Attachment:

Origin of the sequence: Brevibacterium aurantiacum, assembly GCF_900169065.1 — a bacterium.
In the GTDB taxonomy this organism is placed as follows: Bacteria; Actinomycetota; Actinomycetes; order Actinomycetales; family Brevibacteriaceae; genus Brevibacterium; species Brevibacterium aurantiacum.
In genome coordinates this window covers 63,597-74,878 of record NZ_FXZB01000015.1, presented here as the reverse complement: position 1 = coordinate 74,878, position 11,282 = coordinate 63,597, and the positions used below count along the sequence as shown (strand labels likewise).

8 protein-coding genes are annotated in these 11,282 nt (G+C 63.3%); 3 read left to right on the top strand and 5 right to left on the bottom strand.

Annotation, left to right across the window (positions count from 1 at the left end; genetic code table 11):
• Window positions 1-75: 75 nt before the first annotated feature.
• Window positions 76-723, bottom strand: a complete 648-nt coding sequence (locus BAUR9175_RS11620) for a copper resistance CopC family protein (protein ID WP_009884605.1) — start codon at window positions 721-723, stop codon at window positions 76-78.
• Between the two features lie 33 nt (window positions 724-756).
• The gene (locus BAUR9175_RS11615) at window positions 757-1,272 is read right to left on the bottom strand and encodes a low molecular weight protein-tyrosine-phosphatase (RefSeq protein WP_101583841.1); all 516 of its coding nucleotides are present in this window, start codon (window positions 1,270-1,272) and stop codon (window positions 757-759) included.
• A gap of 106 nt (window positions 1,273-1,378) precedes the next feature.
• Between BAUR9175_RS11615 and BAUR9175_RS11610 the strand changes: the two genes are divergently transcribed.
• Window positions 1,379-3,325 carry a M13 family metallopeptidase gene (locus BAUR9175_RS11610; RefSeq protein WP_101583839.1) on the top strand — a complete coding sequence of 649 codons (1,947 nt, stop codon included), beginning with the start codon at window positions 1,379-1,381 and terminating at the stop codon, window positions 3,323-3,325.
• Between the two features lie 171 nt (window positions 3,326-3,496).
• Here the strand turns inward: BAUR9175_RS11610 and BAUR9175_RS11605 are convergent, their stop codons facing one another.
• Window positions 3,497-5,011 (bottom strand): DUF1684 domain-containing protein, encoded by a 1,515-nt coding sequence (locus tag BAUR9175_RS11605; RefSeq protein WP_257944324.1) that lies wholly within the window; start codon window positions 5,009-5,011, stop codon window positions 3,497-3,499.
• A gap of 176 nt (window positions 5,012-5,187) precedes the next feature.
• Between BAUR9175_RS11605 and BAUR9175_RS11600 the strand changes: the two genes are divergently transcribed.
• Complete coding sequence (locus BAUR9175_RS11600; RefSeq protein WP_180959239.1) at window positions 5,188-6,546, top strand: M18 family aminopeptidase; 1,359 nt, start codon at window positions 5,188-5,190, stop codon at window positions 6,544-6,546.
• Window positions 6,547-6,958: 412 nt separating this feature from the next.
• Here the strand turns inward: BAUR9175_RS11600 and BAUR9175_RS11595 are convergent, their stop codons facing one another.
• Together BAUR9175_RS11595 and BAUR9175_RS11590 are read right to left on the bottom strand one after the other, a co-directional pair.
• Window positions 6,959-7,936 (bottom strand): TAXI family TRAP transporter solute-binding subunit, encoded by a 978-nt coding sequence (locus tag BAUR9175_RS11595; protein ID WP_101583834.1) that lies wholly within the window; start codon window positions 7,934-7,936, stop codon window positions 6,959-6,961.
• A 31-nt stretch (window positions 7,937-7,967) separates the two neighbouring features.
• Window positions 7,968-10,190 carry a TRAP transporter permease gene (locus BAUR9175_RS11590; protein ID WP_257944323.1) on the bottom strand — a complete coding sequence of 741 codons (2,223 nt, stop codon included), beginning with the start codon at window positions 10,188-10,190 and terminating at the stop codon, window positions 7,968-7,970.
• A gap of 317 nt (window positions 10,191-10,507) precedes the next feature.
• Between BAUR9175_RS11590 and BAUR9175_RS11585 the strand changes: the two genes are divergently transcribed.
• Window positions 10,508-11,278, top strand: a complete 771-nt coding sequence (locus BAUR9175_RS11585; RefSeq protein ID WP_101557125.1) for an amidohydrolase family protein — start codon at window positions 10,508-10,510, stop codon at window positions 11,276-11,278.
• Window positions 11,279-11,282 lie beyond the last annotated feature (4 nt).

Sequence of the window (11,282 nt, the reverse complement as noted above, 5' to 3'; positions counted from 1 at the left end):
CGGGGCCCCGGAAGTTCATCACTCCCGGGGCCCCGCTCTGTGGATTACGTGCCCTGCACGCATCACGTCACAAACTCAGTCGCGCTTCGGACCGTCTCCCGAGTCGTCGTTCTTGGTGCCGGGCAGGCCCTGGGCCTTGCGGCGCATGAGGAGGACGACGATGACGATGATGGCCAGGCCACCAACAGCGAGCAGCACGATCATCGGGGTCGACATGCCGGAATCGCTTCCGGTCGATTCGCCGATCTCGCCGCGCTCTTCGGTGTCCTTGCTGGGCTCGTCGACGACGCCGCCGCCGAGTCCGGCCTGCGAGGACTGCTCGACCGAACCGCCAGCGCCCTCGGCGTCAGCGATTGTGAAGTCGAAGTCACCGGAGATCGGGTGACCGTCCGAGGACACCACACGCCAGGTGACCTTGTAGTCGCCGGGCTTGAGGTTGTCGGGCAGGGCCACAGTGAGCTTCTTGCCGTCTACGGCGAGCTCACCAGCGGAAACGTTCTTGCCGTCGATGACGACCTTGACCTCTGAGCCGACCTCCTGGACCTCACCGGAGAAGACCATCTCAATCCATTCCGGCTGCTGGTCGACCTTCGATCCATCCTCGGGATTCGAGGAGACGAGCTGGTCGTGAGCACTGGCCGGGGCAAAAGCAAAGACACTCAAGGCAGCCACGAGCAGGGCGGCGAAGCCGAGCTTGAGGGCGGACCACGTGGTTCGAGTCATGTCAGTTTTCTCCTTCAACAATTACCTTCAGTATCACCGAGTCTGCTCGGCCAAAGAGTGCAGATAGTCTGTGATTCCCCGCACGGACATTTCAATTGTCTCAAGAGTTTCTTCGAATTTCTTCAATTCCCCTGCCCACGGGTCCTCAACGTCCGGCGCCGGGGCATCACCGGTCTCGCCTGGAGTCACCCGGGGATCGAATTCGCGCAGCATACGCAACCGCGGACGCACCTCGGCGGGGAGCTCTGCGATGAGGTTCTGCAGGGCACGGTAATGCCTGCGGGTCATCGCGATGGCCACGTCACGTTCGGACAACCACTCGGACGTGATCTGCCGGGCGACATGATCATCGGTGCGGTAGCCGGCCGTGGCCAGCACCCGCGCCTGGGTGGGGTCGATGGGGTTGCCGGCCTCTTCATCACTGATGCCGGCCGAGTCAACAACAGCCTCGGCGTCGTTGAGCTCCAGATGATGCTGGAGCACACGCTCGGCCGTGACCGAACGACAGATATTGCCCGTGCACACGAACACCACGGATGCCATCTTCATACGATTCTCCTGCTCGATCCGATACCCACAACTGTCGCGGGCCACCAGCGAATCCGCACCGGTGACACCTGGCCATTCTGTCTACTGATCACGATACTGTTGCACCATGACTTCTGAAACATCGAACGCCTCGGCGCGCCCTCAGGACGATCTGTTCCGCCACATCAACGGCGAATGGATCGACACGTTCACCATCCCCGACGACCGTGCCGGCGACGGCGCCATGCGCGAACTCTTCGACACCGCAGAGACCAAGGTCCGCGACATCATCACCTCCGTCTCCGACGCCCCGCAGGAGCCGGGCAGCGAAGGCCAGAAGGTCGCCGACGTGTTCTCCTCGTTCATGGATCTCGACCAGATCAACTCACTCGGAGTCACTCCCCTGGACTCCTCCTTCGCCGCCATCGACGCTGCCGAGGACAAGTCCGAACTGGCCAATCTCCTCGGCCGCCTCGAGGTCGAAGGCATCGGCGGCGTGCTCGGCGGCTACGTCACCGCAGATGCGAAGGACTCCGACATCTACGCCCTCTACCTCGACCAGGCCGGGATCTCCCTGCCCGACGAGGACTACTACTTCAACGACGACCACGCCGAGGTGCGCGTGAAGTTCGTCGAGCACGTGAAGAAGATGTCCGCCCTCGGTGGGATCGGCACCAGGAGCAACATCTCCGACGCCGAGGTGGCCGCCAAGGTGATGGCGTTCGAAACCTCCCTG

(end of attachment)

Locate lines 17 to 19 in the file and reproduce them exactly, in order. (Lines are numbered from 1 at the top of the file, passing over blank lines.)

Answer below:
• Between BAUR9175_RS11605 and BAUR9175_RS11600 the strand changes: the two genes are divergently transcribed.
• Complete coding sequence (locus BAUR9175_RS11600; RefSeq protein WP_180959239.1) at window positions 5,188-6,546, top strand: M18 family aminopeptidase; 1,359 nt, start codon at window positions 5,188-5,190, stop codon at window positions 6,544-6,546.
• Window positions 6,547-6,958: 412 nt separating this feature from the next.